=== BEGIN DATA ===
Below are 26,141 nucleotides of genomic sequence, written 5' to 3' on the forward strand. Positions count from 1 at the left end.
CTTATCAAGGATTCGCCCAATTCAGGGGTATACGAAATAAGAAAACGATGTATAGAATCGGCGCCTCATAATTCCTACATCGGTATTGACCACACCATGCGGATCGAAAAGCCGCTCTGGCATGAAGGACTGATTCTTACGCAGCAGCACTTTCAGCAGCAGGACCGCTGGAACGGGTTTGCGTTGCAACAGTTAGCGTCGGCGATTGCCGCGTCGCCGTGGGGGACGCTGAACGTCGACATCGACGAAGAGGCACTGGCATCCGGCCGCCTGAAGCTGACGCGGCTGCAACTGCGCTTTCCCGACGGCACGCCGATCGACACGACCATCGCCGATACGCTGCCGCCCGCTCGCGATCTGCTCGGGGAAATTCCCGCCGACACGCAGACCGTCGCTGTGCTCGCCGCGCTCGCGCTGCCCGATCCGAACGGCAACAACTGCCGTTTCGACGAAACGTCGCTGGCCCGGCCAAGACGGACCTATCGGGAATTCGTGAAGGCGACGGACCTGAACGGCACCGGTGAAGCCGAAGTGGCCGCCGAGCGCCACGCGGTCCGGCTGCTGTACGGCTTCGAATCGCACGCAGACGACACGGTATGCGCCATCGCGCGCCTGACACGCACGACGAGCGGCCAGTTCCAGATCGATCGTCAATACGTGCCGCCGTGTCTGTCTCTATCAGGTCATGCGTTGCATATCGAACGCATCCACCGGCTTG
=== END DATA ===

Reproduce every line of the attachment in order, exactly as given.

Below are 26,141 nucleotides of genomic sequence, written 5' to 3' on the forward strand. Positions count from 1 at the left end.
CTTATCAAGGATTCGCCCAATTCAGGGGTATACGAAATAAGAAAACGATGTATAGAATCGGCGCCTCATAATTCCTACATCGGTATTGACCACACCATGCGGATCGAAAAGCCGCTCTGGCATGAAGGACTGATTCTTACGCAGCAGCACTTTCAGCAGCAGGACCGCTGGAACGGGTTTGCGTTGCAACAGTTAGCGTCGGCGATTGCCGCGTCGCCGTGGGGGACGCTGAACGTCGACATCGACGAAGAGGCACTGGCATCCGGCCGCCTGAAGCTGACGCGGCTGCAACTGCGCTTTCCCGACGGCACGCCGATCGACACGACCATCGCCGATACGCTGCCGCCCGCTCGCGATCTGCTCGGGGAAATTCCCGCCGACACGCAGACCGTCGCTGTGCTCGCCGCGCTCGCGCTGCCCGATCCGAACGGCAACAACTGCCGTTTCGACGAAACGTCGCTGGCCCGGCCAAGACGGACCTATCGGGAATTCGTGAAGGCGACGGACCTGAACGGCACCGGTGAAGCCGAAGTGGCCGCCGAGCGCCACGCGGTCCGGCTGCTGTACGGCTTCGAATCGCACGCAGACGACACGGTATGCGCCATCGCGCGCCTGACACGCACGACGAGCGGCCAGTTCCAGATCGATCGTCAATACGTGCCGCCGTGTCTGTCTCTATCAGGTCATGCGTTGCATATCGAACGCATCCACCGGCTTG